By: Jackie Carroll
If you want to grow evergreen trees in zone 4, you’re in luck. You’ll find an abundance of species to choose from. In fact, the only difficulty is in choosing just a few.
Choosing Zone 4 Evergreen Trees
The first thing to consider when selecting appropriate zone 4 evergreen trees is the climate the trees can withstand. Winters are harsh in zone 4, but there are lots of trees that can shake off low temperatures, snow and ice without complaint. All of the trees in this article thrive in cold climates.
Another thing to consider is the mature size of the tree. If you have a sprawling landscape, you may want to choose a large tree, but most home landscapes can only handle a small or medium-sized tree.
Small to Medium Evergreen Trees for Zone 4
Korean fir grows about 30 feet (9 m.) tall with a 20-foot (6 m.) spread and pyramidal shape. One of the most interesting varieties is ‘Horstmann’s Silberlocke,’ which has green needles with white undersides. The needles turn upward, giving the tree a flocked look.
The American arborvitae forms a narrow pyramid up to 20 feet (6 m.) tall and only about 12 feet (3.5 m.) wide in urban settings. Planted close together, they form a windscreen, privacy fence, or hedge. They keep their tight, neat shape without pruning.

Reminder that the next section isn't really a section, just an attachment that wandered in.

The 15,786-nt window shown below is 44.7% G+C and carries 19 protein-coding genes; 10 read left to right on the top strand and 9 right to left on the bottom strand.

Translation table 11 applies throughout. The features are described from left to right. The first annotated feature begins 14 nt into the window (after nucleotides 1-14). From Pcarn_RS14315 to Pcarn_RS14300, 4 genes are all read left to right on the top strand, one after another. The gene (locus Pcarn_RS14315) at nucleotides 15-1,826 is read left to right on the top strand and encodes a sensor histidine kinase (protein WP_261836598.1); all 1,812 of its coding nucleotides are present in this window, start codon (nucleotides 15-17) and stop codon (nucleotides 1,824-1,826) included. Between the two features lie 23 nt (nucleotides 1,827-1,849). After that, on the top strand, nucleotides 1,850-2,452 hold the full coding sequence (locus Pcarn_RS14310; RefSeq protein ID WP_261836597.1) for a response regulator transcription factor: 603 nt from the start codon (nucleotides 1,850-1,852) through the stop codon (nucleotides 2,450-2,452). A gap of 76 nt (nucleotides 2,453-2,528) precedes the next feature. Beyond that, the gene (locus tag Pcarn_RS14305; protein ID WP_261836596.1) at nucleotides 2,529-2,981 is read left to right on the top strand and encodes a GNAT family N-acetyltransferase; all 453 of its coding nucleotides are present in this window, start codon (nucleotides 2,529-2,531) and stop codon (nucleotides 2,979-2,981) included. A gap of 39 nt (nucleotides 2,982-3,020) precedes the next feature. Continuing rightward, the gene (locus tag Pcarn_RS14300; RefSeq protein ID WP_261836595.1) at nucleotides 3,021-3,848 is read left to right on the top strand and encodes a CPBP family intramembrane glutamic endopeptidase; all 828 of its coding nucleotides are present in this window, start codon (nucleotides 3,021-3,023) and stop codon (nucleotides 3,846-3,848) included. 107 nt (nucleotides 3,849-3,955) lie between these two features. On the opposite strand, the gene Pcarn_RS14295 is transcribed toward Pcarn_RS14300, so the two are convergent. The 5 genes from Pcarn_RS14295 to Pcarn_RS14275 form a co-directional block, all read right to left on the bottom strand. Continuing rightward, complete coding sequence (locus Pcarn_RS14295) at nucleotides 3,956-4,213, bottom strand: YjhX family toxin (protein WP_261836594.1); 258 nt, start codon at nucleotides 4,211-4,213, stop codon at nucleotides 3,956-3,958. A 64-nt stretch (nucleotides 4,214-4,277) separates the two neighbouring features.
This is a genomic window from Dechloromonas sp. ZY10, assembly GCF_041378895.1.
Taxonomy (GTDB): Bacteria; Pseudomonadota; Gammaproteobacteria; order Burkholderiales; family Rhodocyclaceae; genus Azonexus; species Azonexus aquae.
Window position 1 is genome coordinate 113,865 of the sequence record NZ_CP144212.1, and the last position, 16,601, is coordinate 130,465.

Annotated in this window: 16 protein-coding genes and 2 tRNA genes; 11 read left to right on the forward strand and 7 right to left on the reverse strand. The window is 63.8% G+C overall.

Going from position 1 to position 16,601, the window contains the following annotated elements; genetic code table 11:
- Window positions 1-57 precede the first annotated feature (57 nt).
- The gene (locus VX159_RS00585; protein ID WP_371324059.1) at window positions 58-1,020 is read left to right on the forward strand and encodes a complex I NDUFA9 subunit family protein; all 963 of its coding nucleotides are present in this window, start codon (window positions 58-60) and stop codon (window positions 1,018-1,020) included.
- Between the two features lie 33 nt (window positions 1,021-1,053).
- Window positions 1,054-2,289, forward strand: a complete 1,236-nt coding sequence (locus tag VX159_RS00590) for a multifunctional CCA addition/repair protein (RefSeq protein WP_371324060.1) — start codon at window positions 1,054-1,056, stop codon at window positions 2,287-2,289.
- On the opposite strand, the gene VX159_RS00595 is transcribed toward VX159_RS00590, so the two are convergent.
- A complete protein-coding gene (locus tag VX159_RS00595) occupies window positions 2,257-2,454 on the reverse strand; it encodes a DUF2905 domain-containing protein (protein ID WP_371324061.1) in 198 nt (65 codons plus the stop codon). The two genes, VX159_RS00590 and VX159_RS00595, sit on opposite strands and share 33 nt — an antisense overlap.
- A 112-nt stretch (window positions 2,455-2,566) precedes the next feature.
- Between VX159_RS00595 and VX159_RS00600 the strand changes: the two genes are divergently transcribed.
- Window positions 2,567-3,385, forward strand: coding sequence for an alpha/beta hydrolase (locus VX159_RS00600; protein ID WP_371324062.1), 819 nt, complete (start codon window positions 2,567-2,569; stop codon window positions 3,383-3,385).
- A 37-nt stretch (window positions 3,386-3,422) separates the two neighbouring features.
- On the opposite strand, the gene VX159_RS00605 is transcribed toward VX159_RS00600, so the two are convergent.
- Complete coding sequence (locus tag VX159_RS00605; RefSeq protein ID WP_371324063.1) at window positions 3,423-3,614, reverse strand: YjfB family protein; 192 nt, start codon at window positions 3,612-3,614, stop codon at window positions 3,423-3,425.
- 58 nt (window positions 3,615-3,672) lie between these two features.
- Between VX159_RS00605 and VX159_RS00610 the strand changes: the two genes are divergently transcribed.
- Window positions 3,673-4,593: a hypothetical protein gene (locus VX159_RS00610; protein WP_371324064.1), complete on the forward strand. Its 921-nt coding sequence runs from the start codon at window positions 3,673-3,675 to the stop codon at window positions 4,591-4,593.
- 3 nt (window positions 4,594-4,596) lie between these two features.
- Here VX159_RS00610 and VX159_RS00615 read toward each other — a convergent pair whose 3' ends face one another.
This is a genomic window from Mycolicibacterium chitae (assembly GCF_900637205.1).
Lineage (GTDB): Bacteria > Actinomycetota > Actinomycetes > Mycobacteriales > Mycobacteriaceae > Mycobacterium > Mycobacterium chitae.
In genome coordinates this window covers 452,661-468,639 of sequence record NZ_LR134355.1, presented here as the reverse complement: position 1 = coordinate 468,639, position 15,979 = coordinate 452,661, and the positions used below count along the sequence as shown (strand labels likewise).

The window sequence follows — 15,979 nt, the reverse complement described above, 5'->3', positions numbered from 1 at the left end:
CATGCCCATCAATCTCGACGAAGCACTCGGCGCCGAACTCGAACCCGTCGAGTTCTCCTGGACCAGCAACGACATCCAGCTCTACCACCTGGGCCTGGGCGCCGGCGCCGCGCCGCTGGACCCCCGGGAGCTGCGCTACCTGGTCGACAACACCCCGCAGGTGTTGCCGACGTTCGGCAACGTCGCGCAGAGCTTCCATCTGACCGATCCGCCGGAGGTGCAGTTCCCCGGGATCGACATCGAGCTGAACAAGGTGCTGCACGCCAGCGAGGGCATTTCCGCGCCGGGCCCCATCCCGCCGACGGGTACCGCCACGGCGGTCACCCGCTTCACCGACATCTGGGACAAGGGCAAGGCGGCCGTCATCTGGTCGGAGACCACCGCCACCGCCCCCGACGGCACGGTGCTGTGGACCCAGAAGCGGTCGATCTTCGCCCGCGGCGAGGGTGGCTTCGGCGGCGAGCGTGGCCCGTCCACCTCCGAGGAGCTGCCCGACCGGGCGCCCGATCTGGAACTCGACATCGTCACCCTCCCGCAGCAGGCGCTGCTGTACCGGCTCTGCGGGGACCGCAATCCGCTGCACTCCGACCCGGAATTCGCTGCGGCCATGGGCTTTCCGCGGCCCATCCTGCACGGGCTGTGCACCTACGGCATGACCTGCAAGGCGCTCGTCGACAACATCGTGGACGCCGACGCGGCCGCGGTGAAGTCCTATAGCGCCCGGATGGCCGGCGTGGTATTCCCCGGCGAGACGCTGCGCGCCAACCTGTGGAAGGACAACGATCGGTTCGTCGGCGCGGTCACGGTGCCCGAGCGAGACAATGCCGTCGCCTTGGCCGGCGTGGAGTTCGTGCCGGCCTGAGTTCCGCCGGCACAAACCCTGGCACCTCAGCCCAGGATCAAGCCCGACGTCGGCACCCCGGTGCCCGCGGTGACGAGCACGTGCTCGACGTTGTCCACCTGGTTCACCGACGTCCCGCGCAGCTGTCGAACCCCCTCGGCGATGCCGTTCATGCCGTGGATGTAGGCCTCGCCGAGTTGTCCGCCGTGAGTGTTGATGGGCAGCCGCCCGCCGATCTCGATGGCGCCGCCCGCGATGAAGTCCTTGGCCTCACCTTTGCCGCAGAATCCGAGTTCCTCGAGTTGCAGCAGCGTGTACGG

Chinese juniper is a tall form of the ubiquitous juniper shrub. It grows 10 to 30 feet (3-9 m.) tall with a spread of no more than 15 feet (4.5 m.). Birds love the berries and will visit the tree often during the winter months. An important advantage of this tree is that it tolerates salty soil and salt spray.
Larger Varieties of Hardy Evergreen Trees
Three varieties of fir (Douglas, balsam, and white) are gorgeous trees for large landscapes. They have a dense canopy with a pyramidal shape and grow to a height of about 60 feet (18 m.). The bark has a light color that stands out when glimpsed between the branches.
Colorado blue spruce grows 50 to 75 feet (15-22 m.) tall and about 20 feet (6 m.) wide. You’ll love the silvery blue-green cast to the needles. This hardy evergreen tree seldom sustains winter weather damage.
Eastern red cedar is a dense tree that makes a good windscreen. It grows 40 to 50 feet (12-15 m.) tall with an 8 to 20 foot (2.5-6 m.) spread. Winter birds will visit often for the tasty berries.
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Can You Grow Evergreens in a Container?